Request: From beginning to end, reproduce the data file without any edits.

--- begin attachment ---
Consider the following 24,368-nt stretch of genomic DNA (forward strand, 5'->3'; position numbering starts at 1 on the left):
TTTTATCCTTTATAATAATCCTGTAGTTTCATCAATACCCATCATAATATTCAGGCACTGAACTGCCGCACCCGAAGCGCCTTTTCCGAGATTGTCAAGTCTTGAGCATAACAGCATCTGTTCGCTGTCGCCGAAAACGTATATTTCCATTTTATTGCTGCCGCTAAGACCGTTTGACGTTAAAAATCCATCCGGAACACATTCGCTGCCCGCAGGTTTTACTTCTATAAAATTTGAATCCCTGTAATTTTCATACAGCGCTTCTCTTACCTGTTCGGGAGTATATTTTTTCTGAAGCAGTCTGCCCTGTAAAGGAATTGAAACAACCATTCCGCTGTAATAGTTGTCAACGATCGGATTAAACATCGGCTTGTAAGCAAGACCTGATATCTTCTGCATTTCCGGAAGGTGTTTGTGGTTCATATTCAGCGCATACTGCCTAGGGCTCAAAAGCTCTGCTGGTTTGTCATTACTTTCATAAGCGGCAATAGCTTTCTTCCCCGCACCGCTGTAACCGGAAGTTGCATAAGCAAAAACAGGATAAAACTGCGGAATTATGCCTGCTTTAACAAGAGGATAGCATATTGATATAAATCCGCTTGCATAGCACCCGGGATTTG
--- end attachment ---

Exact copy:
Consider the following 24,368-nt stretch of genomic DNA (forward strand, 5'->3'; position numbering starts at 1 on the left):
TTTTATCCTTTATAATAATCCTGTAGTTTCATCAATACCCATCATAATATTCAGGCACTGAACTGCCGCACCCGAAGCGCCTTTTCCGAGATTGTCAAGTCTTGAGCATAACAGCATCTGTTCGCTGTCGCCGAAAACGTATATTTCCATTTTATTGCTGCCGCTAAGACCGTTTGACGTTAAAAATCCATCCGGAACACATTCGCTGCCCGCAGGTTTTACTTCTATAAAATTTGAATCCCTGTAATTTTCATACAGCGCTTCTCTTACCTGTTCGGGAGTATATTTTTTCTGAAGCAGTCTGCCCTGTAAAGGAATTGAAACAACCATTCCGCTGTAATAGTTGTCAACGATCGGATTAAACATCGGCTTGTAAGCAAGACCTGATATCTTCTGCATTTCCGGAAGGTGTTTGTGGTTCATATTCAGCGCATACTGCCTAGGGCTCAAAAGCTCTGCTGGTTTGTCATTACTTTCATAAGCGGCAATAGCTTTCTTCCCCGCACCGCTGTAACCGGAAGTTGCATAAGCAAAAACAGGATAAAACTGCGGAATTATGCCTGCTTTAACAAGAGGATAGCATATTGATATAAATCCGCTTGCATAGCACCCGGGATTTG